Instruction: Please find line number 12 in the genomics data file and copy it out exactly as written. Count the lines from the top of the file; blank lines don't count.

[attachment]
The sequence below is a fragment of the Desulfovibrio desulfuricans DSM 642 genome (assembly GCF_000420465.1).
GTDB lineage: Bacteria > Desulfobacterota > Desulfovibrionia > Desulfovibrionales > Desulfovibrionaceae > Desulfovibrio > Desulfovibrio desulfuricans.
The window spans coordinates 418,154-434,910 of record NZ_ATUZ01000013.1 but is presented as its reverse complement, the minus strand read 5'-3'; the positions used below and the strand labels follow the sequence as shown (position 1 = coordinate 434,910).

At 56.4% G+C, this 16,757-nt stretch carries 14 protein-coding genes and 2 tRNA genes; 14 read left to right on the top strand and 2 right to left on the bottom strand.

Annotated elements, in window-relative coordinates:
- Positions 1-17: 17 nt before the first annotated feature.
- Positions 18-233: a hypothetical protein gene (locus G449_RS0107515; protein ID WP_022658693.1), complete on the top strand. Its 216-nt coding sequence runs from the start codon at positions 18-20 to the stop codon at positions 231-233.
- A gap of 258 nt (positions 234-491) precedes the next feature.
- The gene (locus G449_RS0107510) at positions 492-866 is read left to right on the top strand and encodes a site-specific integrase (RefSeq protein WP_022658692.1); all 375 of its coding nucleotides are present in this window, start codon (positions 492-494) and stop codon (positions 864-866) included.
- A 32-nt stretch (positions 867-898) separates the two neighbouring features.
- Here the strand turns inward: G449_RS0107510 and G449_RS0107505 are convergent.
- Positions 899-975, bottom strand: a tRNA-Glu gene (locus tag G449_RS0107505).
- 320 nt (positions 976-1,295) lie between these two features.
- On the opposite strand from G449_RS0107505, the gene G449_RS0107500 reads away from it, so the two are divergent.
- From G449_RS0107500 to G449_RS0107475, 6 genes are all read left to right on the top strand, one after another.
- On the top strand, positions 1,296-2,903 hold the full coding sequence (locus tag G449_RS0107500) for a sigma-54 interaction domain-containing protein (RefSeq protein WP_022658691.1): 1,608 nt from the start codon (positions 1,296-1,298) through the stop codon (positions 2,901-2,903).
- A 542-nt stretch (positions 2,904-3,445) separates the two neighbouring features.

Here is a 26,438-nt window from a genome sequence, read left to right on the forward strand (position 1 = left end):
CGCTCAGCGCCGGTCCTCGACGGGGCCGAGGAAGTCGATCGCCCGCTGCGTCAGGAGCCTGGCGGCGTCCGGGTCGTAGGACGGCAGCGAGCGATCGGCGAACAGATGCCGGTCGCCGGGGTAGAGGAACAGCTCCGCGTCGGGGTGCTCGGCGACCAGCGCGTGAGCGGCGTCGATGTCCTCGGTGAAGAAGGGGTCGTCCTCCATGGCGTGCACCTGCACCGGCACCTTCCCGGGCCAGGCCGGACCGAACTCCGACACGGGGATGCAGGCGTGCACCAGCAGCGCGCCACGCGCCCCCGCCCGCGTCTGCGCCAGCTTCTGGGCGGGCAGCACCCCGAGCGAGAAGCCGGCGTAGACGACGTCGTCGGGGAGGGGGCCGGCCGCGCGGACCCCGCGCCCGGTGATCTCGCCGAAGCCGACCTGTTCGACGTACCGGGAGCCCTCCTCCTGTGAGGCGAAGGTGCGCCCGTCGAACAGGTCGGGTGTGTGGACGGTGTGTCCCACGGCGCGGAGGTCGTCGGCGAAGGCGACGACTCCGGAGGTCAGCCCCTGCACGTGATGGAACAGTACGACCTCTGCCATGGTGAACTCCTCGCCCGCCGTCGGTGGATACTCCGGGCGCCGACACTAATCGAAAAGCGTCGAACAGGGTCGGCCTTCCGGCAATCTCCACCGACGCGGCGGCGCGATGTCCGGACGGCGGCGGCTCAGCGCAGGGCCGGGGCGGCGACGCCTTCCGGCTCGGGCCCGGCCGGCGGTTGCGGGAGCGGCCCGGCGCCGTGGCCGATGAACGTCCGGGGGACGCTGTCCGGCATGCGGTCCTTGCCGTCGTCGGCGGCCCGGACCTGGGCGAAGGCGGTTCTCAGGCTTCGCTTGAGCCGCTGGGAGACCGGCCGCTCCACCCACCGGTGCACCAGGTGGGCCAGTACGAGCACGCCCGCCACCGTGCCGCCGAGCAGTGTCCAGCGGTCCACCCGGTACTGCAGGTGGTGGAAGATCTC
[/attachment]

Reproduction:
- Positions 899-975, bottom strand: a tRNA-Glu gene (locus tag G449_RS0107505).